It was fun standing on Steinbrenner Field yesterday, under yet another vibrant sun, and watching Derek Jeter take batting practice. Standing at ground level, to Jeter's right - as opposed to sitting above him in a press box or watching him on television - you can clearly see the adjustment Jeter has made in his batting stance, eliminating his trademark stride.
To the mind's eye, at least, it looks like Jeter is pulling the ball considerably more and driving it there with more authority. I saw it both at batting practice yesterday, during the Yankees' first full-squad workout, and at a workout last week at the team's minor-league complex.
Of course, even Jeter and Joe Girardi acknowledge that it's hard to tell how this change has taken until games start. But what the heck, if we were to start a quick game in which we guess now - before the Grapefruit League and Cactus League schedules even begin - whether a player will be better or worse, I"ll say Jeter will be better.
Why? I think Yankees hitting coach Kevin Long is one of the best at what he does, and Jeter has finally signed off on working fully with Long; as I wrote in my column (linked above), this marked the first winter in which they worked together. I also think Jeter is such a great player that he can overcome the odds that a 37-year-old shortstop can improve his performance.
What the heck. It's just a little game to get our Mondays going. If the evidence becomes clear during exhibition season that one of these projections is wrong, we'll change it. Or just never bring it up again.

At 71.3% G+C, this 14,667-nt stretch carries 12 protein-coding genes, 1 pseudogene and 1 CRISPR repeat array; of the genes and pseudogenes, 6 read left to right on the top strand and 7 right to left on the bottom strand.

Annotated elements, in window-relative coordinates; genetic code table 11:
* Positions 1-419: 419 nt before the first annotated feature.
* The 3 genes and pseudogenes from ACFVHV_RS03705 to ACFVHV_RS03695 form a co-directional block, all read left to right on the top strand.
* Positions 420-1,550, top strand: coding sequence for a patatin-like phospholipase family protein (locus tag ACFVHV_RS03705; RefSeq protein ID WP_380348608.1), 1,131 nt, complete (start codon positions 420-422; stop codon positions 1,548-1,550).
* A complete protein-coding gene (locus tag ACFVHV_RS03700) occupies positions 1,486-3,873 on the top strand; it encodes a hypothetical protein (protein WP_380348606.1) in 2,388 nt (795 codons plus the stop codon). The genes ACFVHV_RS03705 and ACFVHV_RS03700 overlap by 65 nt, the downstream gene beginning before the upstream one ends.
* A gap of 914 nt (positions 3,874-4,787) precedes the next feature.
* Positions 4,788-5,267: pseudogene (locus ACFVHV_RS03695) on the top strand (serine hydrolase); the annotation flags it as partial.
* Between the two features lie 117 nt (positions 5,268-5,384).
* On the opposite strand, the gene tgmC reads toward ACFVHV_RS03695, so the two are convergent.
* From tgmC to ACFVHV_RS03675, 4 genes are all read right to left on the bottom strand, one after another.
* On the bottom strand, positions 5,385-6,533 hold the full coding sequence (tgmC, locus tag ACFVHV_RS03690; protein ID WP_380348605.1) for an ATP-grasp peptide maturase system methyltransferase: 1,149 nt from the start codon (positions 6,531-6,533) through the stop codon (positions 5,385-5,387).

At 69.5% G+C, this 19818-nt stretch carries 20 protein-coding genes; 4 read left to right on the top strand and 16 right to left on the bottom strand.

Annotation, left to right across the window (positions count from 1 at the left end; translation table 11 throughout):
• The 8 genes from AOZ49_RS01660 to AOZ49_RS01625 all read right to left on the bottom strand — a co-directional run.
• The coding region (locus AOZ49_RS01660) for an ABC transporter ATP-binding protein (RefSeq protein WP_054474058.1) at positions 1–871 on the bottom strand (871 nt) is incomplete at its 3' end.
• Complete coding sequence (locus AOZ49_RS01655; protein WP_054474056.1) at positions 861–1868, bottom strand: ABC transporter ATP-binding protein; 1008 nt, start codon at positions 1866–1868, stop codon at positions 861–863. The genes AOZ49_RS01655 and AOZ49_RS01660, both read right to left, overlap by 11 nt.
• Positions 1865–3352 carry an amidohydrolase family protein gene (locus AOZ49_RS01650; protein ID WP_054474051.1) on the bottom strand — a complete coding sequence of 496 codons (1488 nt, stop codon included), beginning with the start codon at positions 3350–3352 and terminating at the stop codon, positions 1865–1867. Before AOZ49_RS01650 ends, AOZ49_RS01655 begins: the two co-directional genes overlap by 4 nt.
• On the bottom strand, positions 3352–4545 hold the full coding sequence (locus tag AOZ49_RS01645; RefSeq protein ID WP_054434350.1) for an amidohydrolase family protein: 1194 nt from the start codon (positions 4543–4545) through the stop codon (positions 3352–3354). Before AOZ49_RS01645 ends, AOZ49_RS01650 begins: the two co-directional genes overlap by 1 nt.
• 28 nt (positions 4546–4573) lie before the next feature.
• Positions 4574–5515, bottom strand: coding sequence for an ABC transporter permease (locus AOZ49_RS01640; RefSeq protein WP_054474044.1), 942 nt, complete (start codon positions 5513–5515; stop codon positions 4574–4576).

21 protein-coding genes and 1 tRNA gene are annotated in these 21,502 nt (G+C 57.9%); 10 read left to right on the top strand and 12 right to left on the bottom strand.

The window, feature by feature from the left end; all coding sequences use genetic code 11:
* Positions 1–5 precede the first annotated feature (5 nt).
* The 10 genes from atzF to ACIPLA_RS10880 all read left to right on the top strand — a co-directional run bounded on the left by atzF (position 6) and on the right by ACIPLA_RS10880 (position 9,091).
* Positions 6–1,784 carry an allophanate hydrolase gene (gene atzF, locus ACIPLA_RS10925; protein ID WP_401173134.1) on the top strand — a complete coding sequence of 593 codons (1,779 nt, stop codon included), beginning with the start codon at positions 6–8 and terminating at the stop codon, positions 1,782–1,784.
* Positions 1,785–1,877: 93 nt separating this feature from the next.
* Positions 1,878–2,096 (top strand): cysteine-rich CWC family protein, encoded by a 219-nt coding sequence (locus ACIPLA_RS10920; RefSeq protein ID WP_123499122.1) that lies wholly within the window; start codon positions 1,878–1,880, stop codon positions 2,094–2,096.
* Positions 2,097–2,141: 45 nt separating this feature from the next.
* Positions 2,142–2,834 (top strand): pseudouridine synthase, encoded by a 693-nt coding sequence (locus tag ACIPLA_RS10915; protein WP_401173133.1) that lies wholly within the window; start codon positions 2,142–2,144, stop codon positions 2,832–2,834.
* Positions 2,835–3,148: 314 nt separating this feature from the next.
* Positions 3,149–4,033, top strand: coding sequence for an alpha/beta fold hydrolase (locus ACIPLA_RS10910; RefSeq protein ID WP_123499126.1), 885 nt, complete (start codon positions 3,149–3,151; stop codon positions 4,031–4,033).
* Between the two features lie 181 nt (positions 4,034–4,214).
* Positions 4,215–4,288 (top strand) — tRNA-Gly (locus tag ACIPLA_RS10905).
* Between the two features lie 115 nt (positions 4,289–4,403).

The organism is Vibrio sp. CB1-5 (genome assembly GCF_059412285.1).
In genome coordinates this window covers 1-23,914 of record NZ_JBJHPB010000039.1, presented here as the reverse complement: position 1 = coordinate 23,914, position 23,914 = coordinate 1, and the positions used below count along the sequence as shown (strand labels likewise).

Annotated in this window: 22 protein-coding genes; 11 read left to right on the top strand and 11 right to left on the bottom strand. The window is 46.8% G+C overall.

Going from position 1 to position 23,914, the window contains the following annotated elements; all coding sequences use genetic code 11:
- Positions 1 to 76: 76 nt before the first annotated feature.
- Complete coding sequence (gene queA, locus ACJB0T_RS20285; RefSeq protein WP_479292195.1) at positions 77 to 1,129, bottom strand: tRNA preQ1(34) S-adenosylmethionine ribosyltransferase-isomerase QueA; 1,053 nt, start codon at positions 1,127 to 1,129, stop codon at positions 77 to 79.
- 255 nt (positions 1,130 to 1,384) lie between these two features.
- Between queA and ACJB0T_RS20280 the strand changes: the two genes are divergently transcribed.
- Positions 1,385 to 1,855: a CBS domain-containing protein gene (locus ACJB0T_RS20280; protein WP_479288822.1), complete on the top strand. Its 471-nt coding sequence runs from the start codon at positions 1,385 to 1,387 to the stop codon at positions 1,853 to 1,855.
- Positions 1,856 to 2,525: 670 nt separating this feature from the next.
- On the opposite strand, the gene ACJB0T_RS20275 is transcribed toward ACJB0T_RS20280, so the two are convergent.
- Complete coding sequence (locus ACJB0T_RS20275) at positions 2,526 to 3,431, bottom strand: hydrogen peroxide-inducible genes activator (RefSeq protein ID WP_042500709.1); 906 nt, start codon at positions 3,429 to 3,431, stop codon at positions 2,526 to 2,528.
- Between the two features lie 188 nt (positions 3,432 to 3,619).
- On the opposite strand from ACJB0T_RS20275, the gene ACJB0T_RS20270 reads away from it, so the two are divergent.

--Alex Rodriguez. Scroll down in Erik Boland's notebook,, and you'll see that A-Rod is slimmer. He's down to 223 pounds from 233, and his body fat is down from 12 percent to nine percent. The goal, a team source said, was to become more wiry. More flexible. On the surface, at least, it appears that it worked. So I'll say better.
FWIW, BTW, FYI, I have heard that A-Rod did not call Fox to complain about the famed "popcorn shot" from the Super Bowl.
--Robinson Cano: I was chatting yesterday with a Yankees person who was marveling at the player Cano has become. As this person put it, Cano has transformed from an athlete with great tools to a "baseball player," which is the ultimate compliment a guy can be paid. It means that you know what you're doing out there and you maximize what you have.
Having writen that, i'll go with worse, only because I don't know how much better Can can be. It's a law of averages pick, rather than a specific condemnation of Cano.
Cano confirmed his switch of agents from Bobby Barad to Scott Boras, BTW, but it's too early to care much about them. The Yankees have two team options the next two years for $14 million and $15 millon that look like prospective bargains - even if Cano slips a little this season.
--Jason Bay: Goodness, if it isn't better, it's going to be a rather ugly Mets season, isn't it?
--Luis Castillo: I'll go with worse, just because I don't think he'll make the Mets and he won't get a starting job anywhere else, so who knows what his season will wind up looking like?
Here's the breakdown of Castillo's 2009 season:
Before the dropped popup: .373 OBP/.339 SLG/.712 OPS.
After the dropped popup: .393/.351/.745.
Collins' nonsense sounds like something Jerry Manuel would have said - something thrown out there without a scintilla of evidence to support it. Strange.
--Cliff Lee: The Phillies say that Lee strained his side about a month ago, but that he's fine now. I'll say he'll be better, in his first full National League season.
--Carlos Gonzalez: Worse, because first of all, he had quite the monster 2010 that will be difficult to match. Second of all, I wonder if he gets off to a slow start, he'll start to feel pressure to live up to his new contract extension.
Go ahead, throw in your own player and projection. It's all in good fun.
--Interesting story from Alex Speier of WEEI about Andrew Miller, whom the Red Sox signed to a contract with an interesting provision.
How did I find this story? Twitter, which I think will have an even better 2011.
--I'm still in Tampa, where the big event is A-Rod's first public words of the season. I'll check in later.